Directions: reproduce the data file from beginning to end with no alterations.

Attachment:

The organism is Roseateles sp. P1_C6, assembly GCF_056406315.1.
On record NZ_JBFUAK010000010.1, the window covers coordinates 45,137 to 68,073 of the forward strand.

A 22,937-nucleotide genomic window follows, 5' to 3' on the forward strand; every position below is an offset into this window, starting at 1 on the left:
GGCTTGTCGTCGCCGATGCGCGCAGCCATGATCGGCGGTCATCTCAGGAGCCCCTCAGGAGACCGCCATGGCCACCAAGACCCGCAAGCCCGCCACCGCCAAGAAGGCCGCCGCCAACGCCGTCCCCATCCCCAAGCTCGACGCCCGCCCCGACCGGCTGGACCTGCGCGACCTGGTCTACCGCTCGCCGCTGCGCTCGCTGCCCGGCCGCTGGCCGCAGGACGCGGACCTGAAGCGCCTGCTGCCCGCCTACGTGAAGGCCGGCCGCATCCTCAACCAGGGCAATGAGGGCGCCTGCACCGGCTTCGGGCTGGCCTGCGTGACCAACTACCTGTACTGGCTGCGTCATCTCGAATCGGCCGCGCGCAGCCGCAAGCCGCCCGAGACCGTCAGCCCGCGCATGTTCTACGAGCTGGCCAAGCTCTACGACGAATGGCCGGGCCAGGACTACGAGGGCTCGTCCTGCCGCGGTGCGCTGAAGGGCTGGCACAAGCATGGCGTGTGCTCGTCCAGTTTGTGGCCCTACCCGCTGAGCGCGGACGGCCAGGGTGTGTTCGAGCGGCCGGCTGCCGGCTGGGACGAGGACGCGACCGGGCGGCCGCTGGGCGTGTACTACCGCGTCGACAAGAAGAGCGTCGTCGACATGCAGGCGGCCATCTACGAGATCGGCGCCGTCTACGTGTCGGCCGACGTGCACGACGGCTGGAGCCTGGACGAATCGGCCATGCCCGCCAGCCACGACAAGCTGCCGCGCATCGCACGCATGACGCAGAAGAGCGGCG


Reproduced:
The organism is Roseateles sp. P1_C6, assembly GCF_056406315.1.
On record NZ_JBFUAK010000010.1, the window covers coordinates 45,137 to 68,073 of the forward strand.

A 22,937-nucleotide genomic window follows, 5' to 3' on the forward strand; every position below is an offset into this window, starting at 1 on the left:
GGCTTGTCGTCGCCGATGCGCGCAGCCATGATCGGCGGTCATCTCAGGAGCCCCTCAGGAGACCGCCATGGCCACCAAGACCCGCAAGCCCGCCACCGCCAAGAAGGCCGCCGCCAACGCCGTCCCCATCCCCAAGCTCGACGCCCGCCCCGACCGGCTGGACCTGCGCGACCTGGTCTACCGCTCGCCGCTGCGCTCGCTGCCCGGCCGCTGGCCGCAGGACGCGGACCTGAAGCGCCTGCTGCCCGCCTACGTGAAGGCCGGCCGCATCCTCAACCAGGGCAATGAGGGCGCCTGCACCGGCTTCGGGCTGGCCTGCGTGACCAACTACCTGTACTGGCTGCGTCATCTCGAATCGGCCGCGCGCAGCCGCAAGCCGCCCGAGACCGTCAGCCCGCGCATGTTCTACGAGCTGGCCAAGCTCTACGACGAATGGCCGGGCCAGGACTACGAGGGCTCGTCCTGCCGCGGTGCGCTGAAGGGCTGGCACAAGCATGGCGTGTGCTCGTCCAGTTTGTGGCCCTACCCGCTGAGCGCGGACGGCCAGGGTGTGTTCGAGCGGCCGGCTGCCGGCTGGGACGAGGACGCGACCGGGCGGCCGCTGGGCGTGTACTACCGCGTCGACAAGAAGAGCGTCGTCGACATGCAGGCGGCCATCTACGAGATCGGCGCCGTCTACGTGTCGGCCGACGTGCACGACGGCTGGAGCCTGGACGAATCGGCCATGCCCGCCAGCCACGACAAGCTGCCGCGCATCGCACGCATGACGCAGAAGAGCGGCG